Experiencing a mental illness also makes people feel permanently broken. They feel like they’re never going to be whole again, or good enough, or useful, or loved. They’re often treated that way by well-meaning but ill-informed church members whose idea’s and opinions on mental illness is out-of-date.

The truth is that Christians who have experienced mental ill-health are like a kintsukuroi pot.

Mental illness may break them, sure. But they don’t stay broken. The dark and difficult times, and their recovery from their illness is simply God putting lacquer on their broken pieces, putting them back together, and rubbing gold dust into their cracks.
We are all kintsukuroi Christians – we’re more beautiful and more honoured than we were before, because of our brokenness, and our recovery.

I’m pleased to announce that my book, Kintsukuroi Christians, is now available. I’ve written this book to try and bring together the best of the medical and spiritual.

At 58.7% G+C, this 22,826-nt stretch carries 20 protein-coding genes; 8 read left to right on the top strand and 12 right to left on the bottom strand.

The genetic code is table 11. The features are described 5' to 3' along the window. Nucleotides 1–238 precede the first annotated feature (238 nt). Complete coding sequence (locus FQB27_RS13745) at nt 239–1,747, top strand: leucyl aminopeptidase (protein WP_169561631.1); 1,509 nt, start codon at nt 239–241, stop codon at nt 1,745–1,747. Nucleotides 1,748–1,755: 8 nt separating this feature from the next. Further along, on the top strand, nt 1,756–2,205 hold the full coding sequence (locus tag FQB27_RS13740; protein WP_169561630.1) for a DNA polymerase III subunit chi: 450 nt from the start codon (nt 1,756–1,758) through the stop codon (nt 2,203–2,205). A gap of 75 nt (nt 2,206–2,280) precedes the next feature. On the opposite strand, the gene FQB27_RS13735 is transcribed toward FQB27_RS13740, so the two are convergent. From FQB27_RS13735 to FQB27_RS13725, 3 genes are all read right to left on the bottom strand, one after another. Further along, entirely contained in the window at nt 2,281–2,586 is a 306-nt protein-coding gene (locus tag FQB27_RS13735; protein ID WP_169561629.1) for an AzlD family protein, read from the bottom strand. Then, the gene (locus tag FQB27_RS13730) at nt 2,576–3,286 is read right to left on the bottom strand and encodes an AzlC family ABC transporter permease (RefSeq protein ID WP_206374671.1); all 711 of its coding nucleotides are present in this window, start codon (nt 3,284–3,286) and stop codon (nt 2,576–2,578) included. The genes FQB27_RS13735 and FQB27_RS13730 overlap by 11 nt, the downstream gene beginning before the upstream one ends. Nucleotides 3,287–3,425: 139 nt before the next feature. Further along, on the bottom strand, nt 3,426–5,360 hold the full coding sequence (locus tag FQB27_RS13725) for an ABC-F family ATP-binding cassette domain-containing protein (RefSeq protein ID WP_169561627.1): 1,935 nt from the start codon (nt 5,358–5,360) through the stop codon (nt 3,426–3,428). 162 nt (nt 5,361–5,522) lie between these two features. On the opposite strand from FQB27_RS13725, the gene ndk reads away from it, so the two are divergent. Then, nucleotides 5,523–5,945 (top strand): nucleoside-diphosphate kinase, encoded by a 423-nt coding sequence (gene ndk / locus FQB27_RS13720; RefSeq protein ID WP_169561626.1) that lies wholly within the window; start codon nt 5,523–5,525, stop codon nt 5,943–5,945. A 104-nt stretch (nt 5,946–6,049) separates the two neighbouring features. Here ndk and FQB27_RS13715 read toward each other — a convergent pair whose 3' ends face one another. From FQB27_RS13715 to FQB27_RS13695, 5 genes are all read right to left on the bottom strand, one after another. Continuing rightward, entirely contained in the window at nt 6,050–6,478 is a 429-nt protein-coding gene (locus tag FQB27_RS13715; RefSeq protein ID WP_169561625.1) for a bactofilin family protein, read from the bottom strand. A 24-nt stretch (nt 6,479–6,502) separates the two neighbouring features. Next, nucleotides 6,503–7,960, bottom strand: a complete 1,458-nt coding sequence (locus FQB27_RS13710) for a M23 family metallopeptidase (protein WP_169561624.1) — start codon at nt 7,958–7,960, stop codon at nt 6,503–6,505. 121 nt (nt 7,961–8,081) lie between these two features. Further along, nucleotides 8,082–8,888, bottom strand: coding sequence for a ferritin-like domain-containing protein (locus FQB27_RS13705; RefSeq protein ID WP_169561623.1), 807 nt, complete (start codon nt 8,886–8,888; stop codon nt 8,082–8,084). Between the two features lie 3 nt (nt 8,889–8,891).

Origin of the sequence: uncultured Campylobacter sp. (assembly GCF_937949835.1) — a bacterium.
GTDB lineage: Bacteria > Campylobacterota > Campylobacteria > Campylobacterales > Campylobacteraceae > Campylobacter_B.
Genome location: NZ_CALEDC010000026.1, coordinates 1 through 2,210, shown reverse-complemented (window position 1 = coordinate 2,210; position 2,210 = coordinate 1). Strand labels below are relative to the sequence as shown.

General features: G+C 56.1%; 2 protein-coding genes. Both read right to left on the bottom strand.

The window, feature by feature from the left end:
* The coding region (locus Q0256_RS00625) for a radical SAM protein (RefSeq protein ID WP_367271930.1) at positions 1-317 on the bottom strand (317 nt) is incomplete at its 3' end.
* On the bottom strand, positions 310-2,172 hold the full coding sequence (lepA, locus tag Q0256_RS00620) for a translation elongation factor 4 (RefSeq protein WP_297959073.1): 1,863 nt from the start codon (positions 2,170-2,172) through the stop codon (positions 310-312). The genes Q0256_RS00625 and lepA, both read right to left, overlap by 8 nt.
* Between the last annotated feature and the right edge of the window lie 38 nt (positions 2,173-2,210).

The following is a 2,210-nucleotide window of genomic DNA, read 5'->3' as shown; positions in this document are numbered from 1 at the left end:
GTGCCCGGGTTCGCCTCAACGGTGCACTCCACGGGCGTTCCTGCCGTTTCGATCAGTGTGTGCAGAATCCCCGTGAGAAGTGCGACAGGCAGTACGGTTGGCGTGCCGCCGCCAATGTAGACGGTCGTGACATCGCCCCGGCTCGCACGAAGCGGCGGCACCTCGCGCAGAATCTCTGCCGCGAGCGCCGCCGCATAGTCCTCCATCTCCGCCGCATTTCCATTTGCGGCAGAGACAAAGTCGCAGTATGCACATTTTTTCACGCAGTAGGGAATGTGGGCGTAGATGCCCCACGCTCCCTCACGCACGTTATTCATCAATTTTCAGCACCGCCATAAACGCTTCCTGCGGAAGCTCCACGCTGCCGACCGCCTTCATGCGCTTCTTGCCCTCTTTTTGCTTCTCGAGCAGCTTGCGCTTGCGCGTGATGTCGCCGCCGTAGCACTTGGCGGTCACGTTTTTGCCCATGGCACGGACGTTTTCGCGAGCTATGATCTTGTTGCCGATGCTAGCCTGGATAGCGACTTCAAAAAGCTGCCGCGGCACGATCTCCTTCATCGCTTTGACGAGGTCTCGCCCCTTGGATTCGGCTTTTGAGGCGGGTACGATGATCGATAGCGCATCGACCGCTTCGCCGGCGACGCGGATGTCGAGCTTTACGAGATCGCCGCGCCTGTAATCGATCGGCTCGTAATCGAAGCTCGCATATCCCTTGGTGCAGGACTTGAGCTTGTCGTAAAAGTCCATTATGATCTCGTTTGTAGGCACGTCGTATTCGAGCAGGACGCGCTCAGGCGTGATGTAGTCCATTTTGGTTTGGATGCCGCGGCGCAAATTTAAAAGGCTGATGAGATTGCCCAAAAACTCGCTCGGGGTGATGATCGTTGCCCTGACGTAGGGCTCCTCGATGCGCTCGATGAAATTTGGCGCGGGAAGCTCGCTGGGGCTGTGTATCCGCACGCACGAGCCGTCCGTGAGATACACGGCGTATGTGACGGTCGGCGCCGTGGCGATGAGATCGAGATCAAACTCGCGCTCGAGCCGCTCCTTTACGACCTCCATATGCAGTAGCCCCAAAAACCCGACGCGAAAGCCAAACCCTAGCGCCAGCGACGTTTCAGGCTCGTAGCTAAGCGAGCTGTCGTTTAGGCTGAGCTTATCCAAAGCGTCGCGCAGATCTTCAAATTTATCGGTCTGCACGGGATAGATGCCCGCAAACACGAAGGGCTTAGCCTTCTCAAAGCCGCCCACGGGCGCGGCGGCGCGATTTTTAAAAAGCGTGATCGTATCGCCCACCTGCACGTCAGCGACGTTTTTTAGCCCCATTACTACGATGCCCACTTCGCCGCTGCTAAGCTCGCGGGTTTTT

Unfortunately, good scientific information often bypasses the church. The church is typically misled by Christian ‘experts’ that preach a view of mental health based on a skewed or outdated understanding of mental illness and cognitive neuroscience. I want to present a guide to mental illness and recovery that’s easy for Christians to digest, adopting the best spiritual AND scientific perspective.

In the book, I look at some scientific basics. Our mental world is based on the physical world. Our mind is a function of the brain, just like breathing is a function of our lungs. Just as we can’t properly understand our breathing without understanding our lungs, so it is that if we’re going to understand our thinking and our minds, we are going to have to understand the way our brain works. So the first part of this book will be an unpacking of the neurobiology of thought.